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Poll: Is Green Movement Losing Steam?

Filed under: Green, Uncategorized

Just a few years back it seemed that everyone was jumping on the eco-friendly bandwagon. Whether you were buying an electric car or an organic t-shirt, “going green” was the hip thing to do and it was said to be more than a fad, but a trend that was here to stay.

Then the recession hit, and the cards were shuffled a bit.

According to a recent article in Counselor magazine, not only is the green marketing losing steam,  but a number of experts agree that it is no longer as integral a focus as it had been just months ago.

“A lot of businesses jumped on board because it was trendy, not because they believed in it. They did it because the polls showed this or a focus group said that. Others never got started,” says Simon Sinek, owner of strategic marketing consultancy Sinek Partners. “Now it’s not trendy.”

But according to Marc Held, national sales manager of Bodek & Rhodes, not only is the green market doing well, but it’s poised to make a significant comeback, especially with apparel. Watch the video here, or click on the video below.

What do you think? Is the Green movement losing steam? Take the new ASICentral poll now, or post a comment to the blog.



  1. Roberta Clark Says:

    I haven’t had a single client request or make a decision based on green.

    Tuesday March 2, 2010
  2. PamYoung Says:

    My clients are not interested in green.
    Too pricey.

    Tuesday March 2, 2010
  3. Andrew Says:

    There was a lot of buzz in late 2008 for recycled basketballs and we offered them, but there were no takers.

    Tuesday March 2, 2010
  4. Rob Bauman Says:

    The markets for green are few and far between. I just never have folks ask for it, nor are they very receptive to it when I bring it up.

    Tuesday March 2, 2010
  5. Ron Cardea Says:

    I only have one client thay uses green

    Tuesday March 2, 2010
  6. Ross Allard Says:

    If you don’t ask you don’t get! We’ve seen a consistent flow and demand for “Green” related products and even if a client doesn’t necessarily ask for a sustainable product it’s brought up in the conversation which usually results in a sale IF the pricing is comparable or close. Green has become more main stream and in many geographic markets it would be considered more the norm. Also it would be expected that the company offering “Green/Eco/Sustainable” products be fully versed of the advantages and end user perception of this category.
    No “Green” isn’t going away, eventually educated clients won’t ask for it, it will just be expected. This market has only just begun.

    Tuesday March 2, 2010
  7. Eric Says:

    I liken green to a pet rock – briefly intriguing, but ultimately useless.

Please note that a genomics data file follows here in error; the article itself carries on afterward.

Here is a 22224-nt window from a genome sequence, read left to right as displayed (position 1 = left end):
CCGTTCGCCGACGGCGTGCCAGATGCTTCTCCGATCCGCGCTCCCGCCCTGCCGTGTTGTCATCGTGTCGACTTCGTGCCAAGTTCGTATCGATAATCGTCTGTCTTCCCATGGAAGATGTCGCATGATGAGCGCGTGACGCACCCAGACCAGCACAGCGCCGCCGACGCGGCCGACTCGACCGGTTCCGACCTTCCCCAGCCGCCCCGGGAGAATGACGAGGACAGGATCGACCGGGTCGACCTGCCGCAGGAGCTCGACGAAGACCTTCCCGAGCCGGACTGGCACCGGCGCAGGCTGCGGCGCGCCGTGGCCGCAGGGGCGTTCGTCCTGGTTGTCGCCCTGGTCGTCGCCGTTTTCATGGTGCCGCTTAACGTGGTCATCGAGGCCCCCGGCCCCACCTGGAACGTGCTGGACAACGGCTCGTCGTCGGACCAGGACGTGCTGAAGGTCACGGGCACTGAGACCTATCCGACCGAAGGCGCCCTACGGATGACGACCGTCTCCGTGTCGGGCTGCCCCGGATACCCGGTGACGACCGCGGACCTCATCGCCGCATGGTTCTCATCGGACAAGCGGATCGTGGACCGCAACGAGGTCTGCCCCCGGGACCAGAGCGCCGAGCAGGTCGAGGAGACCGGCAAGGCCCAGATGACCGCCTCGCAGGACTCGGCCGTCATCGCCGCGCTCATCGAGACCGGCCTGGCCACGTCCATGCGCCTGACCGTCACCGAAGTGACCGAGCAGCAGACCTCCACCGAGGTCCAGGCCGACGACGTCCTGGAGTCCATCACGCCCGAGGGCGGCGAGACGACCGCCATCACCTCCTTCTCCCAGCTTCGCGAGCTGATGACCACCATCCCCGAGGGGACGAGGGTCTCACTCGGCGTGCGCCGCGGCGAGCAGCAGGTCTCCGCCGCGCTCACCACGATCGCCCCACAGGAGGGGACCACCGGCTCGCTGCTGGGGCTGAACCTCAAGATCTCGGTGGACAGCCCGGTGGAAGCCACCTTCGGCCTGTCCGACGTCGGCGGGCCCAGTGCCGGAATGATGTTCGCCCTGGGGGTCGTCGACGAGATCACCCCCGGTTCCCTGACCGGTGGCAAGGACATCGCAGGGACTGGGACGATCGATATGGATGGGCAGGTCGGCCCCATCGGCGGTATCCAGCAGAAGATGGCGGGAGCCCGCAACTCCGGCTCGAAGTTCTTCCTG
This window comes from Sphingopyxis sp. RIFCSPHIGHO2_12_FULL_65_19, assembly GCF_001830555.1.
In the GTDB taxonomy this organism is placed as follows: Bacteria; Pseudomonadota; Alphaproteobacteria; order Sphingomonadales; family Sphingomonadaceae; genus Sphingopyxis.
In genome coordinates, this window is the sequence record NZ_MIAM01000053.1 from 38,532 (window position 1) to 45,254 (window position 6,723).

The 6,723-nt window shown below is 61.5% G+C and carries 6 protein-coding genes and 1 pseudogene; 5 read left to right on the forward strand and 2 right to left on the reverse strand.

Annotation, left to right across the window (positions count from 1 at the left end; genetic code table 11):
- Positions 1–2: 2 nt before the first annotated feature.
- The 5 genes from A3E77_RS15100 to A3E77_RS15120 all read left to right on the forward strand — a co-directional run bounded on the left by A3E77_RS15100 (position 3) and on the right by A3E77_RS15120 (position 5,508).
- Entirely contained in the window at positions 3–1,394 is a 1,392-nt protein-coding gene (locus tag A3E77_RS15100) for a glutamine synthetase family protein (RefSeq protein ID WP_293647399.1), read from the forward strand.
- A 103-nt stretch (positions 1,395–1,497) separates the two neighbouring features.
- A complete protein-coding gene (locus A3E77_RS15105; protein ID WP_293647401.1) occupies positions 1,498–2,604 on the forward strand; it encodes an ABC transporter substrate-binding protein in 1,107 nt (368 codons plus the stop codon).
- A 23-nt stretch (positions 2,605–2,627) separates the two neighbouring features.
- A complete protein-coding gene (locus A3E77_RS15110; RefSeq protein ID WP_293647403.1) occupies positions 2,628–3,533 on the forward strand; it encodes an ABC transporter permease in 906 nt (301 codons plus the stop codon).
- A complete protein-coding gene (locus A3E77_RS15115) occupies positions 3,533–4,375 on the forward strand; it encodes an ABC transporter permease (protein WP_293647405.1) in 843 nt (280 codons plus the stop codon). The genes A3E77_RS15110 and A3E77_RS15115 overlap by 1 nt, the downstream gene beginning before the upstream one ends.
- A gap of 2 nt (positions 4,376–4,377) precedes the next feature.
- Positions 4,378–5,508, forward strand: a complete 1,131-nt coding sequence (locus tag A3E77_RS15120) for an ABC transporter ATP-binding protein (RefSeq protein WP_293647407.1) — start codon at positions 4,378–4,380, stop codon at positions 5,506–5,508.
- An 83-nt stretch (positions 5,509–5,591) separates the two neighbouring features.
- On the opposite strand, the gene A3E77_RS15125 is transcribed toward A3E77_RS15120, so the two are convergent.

Tuesday March 2, 2010
  8. Lori P Says:

    I personally think a lot of the issue was the greenwashing. I say VERY FEW products that I could honestly say were environmentally sustainable. Making a pen out of recycled paper in a factory in asia spewing out pollution and then shipping it half way around the world can hardly be called environmentally friendly. I think customer see right through that which makes it a pretty tough sell. For the few products that could truly be called sustainable and that would deomonatrate it at every step of the process I think there will continue to be interest.

    Thursday March 4, 2010
  9. David Solomon – OrangeHalo Says:

    Our company will move about 1,000,000 organic cotton t-shirts this year, saving more than 333,000 lbs. of carcinogenic pesticides from entering the environment. We’ll also save 120,000,000 gallons of water in the process. Considering that approximately 1 million agricultural workers are hospitalized each year for pesticide exposure, I believe that every organic cotton shirt we sell makes a difference.

    If you believe ‘green’ products are useless, you are uninformed. It is true that price is a major hurdle to overcome, but we are at the very beginning of this cycle, and it is our responsibility to educate our customers on why they should be spending more for these products. In time, the prices for ‘green’ products will converge with conventional ones, and demand for them will surge at an accelerated rate. Well established distributors with meaningful brands will take full advantage of the ‘stand for nothing’ distributors who are not well positioned to capitalize on the paradigm shift. Environmentally focused distributors are stealing market share from you right now.

    Thursday March 4, 2010
  10. Deb Perkowski Says:

    Green is here to stay and will become more difficult to address as clients become more informed. Suppliers’ offering “green” items simply because they are reusable will not continue to make the grade. Also, as the saying goes “a little information can be dangerous;” a recent client asked for organic cotton tee shirts made from cotton grown in our own county…WHAT! Of course, we can take care of their organic request, however, the next new thing will be “buy local,” which will limit our capabilities. Educating the client is always a challenge!

    Thursday March 4, 2010
  11. B. Craig Says:

    Its interesting that “green” in our country often comes at the expense of a developing nation.

    Thursday March 11, 2010
  12. B Hogarth Says:

    I have yet to see an order based on the “greenability” of the product. The amount of energy spent on “Green” should be recycled. Do you know where the plastic bottle goes after you have finished with it? All I know is I get a refund.

    Wednesday March 17, 2010

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